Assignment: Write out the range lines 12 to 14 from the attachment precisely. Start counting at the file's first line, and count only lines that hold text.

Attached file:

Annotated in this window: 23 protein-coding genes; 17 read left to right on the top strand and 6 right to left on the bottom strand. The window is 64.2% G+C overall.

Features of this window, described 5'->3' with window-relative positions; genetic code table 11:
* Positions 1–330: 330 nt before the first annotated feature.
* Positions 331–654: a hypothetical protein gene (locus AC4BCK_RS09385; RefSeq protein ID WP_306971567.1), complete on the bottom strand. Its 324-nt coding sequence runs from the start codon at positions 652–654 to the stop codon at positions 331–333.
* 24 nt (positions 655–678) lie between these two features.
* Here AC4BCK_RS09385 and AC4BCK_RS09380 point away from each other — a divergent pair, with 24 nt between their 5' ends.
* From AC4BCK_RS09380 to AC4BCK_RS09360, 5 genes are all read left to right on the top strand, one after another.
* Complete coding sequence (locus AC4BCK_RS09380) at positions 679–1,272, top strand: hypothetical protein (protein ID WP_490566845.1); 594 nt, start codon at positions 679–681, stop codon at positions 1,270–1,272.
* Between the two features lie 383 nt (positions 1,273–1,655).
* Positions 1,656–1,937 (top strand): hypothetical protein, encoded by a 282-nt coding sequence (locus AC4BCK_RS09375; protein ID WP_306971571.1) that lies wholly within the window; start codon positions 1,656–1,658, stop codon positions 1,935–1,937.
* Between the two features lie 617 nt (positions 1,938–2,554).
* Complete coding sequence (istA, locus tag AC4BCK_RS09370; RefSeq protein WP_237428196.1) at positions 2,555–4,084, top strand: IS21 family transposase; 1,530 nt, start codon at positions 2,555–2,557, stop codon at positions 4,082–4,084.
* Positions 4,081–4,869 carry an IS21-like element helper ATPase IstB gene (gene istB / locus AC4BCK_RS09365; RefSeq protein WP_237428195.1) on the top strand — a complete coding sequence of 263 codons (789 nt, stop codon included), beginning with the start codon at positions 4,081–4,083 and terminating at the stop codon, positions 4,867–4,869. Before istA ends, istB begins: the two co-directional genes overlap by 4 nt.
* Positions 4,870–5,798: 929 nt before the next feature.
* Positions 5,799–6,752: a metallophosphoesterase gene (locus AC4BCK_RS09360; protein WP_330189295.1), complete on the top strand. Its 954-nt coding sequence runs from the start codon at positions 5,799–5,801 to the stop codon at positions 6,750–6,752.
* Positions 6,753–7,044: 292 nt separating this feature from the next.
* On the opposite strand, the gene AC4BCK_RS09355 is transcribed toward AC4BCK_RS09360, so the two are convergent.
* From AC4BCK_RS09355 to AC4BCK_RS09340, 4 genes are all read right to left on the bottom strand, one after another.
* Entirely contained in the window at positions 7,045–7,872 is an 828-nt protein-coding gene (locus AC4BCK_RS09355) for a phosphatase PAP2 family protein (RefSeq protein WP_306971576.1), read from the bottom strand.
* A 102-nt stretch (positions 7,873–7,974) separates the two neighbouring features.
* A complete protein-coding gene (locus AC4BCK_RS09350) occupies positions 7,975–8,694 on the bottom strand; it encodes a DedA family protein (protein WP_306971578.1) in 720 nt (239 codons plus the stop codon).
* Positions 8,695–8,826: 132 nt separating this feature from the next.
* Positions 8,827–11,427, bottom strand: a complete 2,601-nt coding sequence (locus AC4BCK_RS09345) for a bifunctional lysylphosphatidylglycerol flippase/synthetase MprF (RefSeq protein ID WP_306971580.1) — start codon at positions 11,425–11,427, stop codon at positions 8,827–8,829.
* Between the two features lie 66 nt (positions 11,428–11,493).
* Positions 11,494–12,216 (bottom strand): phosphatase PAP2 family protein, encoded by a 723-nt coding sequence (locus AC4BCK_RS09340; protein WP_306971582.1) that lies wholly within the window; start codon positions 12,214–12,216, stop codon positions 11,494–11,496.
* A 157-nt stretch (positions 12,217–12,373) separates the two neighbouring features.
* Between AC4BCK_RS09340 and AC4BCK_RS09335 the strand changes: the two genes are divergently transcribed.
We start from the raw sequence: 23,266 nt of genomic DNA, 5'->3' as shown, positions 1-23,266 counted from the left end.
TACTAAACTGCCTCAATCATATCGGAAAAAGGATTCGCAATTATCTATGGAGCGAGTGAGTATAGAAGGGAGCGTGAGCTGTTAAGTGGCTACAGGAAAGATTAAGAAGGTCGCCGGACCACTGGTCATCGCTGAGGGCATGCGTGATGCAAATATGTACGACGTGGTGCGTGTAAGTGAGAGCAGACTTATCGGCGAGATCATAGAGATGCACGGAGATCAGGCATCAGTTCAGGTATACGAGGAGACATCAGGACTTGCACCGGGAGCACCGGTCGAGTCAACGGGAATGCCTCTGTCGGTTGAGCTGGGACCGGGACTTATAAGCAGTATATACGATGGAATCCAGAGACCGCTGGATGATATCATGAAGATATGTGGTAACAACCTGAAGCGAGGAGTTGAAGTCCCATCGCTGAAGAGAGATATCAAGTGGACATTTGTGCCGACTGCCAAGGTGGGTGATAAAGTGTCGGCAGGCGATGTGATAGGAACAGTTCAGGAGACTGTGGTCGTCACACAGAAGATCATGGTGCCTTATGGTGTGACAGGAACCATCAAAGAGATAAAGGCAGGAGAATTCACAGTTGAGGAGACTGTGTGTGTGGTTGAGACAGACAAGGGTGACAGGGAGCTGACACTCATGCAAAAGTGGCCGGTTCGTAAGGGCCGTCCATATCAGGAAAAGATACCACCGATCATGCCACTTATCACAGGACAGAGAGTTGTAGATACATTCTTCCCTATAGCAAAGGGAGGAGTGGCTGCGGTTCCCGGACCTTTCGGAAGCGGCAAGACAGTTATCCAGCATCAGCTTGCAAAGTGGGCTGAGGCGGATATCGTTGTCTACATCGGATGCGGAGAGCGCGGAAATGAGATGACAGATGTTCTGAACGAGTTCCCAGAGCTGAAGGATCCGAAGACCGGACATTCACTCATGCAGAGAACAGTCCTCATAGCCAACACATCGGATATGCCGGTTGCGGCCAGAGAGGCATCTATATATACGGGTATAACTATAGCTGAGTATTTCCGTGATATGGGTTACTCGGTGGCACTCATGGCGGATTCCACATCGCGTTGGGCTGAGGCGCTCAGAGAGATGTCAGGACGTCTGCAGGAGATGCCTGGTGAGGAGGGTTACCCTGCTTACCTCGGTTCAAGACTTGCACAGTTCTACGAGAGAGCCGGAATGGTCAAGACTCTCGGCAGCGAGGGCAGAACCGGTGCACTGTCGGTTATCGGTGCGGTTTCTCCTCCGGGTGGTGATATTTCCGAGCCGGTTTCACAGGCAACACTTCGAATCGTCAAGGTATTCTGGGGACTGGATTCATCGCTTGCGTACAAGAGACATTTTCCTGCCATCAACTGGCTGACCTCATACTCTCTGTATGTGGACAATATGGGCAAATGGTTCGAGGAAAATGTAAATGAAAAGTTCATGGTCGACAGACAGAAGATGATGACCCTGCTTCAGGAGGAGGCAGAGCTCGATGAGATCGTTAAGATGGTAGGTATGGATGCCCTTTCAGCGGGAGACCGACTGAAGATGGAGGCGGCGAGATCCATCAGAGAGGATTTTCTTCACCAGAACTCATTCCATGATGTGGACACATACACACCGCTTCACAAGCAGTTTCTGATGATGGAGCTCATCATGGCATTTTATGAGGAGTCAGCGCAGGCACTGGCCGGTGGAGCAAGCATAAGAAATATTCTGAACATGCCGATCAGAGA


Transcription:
* Complete coding sequence (istA, locus tag AC4BCK_RS09370; RefSeq protein WP_237428196.1) at positions 2,555–4,084, top strand: IS21 family transposase; 1,530 nt, start codon at positions 2,555–2,557, stop codon at positions 4,082–4,084.
* Positions 4,081–4,869 carry an IS21-like element helper ATPase IstB gene (gene istB / locus AC4BCK_RS09365; RefSeq protein WP_237428195.1) on the top strand — a complete coding sequence of 263 codons (789 nt, stop codon included), beginning with the start codon at positions 4,081–4,083 and terminating at the stop codon, positions 4,867–4,869. Before istA ends, istB begins: the two co-directional genes overlap by 4 nt.
* Positions 4,870–5,798: 929 nt before the next feature.